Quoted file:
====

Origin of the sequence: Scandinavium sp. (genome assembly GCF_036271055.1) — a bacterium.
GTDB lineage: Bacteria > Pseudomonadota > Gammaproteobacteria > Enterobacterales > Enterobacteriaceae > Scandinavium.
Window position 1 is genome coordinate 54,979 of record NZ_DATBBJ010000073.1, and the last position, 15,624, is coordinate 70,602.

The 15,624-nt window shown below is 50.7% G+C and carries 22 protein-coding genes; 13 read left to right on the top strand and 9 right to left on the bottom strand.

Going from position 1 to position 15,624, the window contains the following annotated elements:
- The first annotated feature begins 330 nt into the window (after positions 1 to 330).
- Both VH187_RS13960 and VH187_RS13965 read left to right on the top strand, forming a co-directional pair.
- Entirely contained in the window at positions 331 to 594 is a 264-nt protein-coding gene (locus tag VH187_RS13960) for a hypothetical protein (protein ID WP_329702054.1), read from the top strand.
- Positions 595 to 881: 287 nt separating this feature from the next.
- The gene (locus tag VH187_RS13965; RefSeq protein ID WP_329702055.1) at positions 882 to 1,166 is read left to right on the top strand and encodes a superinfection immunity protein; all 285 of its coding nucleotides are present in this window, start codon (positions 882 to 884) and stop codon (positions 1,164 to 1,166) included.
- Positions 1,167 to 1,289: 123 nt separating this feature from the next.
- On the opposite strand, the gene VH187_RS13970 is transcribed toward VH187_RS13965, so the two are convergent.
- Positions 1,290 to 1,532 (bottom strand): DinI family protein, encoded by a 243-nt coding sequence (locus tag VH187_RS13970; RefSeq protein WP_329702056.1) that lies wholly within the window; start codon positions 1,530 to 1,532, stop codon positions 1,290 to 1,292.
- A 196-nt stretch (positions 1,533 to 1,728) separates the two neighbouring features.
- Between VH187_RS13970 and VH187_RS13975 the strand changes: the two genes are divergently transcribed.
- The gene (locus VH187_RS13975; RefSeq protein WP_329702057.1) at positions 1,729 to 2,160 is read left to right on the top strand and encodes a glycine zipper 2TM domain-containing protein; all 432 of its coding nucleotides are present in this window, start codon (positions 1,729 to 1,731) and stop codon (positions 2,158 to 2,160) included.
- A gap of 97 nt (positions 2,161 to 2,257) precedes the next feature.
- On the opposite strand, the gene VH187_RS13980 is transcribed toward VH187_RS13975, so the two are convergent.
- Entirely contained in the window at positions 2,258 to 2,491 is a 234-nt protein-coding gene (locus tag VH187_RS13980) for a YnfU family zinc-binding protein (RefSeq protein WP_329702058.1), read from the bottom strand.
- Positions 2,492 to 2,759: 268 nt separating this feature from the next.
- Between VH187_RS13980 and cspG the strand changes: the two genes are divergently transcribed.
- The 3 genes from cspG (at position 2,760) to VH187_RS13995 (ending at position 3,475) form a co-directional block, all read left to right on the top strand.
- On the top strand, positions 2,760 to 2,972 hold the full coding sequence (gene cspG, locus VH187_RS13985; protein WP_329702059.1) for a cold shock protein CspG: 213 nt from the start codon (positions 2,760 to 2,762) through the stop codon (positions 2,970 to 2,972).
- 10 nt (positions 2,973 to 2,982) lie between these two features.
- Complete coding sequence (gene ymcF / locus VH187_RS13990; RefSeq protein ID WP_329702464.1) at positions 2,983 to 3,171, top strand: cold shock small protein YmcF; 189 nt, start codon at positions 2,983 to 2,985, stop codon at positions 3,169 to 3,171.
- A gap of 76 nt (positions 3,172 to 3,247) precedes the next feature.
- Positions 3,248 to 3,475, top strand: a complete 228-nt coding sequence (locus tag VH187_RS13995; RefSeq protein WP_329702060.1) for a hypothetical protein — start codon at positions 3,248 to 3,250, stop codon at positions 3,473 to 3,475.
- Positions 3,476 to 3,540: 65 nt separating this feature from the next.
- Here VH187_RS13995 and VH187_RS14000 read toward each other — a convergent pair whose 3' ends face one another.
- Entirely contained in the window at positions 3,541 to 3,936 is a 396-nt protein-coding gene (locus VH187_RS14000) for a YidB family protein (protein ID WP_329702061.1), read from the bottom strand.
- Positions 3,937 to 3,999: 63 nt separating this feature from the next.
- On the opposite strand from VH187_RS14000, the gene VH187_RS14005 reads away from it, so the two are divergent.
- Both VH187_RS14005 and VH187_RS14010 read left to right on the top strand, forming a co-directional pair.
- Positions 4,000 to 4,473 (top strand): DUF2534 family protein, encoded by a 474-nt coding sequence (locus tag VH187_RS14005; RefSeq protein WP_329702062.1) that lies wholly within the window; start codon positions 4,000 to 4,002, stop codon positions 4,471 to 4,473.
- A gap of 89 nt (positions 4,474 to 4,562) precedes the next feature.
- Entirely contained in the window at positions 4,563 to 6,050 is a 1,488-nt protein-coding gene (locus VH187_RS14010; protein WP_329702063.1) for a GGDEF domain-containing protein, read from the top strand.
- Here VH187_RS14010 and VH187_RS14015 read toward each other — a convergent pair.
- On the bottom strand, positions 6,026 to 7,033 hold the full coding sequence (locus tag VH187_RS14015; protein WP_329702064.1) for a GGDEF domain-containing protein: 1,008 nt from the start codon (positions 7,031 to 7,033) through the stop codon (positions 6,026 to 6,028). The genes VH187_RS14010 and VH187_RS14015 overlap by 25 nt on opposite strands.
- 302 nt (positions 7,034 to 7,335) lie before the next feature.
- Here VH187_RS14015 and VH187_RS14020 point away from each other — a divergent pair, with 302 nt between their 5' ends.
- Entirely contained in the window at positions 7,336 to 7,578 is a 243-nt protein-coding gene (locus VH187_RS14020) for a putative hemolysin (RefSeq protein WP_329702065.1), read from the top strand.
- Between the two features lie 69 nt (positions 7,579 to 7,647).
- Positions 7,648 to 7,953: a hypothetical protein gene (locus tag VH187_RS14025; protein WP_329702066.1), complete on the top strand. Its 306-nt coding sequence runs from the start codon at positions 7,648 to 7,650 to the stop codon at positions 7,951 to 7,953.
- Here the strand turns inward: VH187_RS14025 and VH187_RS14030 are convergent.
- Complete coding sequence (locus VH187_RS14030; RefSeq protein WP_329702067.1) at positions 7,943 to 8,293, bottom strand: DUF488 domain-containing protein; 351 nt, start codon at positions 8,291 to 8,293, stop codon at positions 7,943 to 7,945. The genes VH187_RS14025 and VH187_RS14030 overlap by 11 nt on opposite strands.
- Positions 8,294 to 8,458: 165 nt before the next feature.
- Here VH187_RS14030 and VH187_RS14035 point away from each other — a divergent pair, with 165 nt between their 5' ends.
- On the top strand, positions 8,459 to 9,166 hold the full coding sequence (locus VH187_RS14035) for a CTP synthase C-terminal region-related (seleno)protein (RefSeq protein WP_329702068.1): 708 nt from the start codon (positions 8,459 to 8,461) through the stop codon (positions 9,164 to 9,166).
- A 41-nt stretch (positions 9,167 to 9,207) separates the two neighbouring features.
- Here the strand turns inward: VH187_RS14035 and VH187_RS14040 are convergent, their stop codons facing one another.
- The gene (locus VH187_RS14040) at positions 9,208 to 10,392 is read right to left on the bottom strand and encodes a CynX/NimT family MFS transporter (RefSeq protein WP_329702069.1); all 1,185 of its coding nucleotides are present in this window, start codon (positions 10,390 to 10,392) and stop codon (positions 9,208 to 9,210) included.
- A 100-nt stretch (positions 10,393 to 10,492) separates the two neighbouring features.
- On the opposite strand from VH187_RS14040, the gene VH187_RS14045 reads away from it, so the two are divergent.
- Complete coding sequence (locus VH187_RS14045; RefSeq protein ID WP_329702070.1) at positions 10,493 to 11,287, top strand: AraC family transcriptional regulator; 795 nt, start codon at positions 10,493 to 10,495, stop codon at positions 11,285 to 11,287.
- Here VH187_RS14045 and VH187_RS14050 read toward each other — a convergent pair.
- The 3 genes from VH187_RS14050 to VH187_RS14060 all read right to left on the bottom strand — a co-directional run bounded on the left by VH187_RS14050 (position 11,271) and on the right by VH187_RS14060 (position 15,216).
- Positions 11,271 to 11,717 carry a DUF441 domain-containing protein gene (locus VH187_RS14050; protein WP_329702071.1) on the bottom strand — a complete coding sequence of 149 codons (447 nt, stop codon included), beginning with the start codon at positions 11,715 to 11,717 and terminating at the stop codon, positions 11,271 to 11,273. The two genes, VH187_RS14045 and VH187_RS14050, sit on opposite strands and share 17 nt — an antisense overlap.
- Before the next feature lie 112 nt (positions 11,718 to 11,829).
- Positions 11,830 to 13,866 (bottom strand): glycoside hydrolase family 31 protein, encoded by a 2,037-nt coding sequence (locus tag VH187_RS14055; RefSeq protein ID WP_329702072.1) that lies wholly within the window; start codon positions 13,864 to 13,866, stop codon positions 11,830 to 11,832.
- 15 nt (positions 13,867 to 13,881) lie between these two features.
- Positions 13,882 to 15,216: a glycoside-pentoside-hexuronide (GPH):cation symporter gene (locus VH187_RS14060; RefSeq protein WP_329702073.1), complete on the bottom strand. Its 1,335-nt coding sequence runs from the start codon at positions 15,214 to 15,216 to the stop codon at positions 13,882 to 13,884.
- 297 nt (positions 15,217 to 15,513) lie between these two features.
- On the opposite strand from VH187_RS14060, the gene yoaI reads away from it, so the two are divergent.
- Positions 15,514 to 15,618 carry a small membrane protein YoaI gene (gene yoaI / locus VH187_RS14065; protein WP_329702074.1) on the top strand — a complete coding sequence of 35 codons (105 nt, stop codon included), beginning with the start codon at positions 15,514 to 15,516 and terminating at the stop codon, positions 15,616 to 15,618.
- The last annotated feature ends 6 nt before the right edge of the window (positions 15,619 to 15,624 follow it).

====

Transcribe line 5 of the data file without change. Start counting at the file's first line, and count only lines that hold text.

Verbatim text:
Going from position 1 to position 15,624, the window contains the following annotated elements: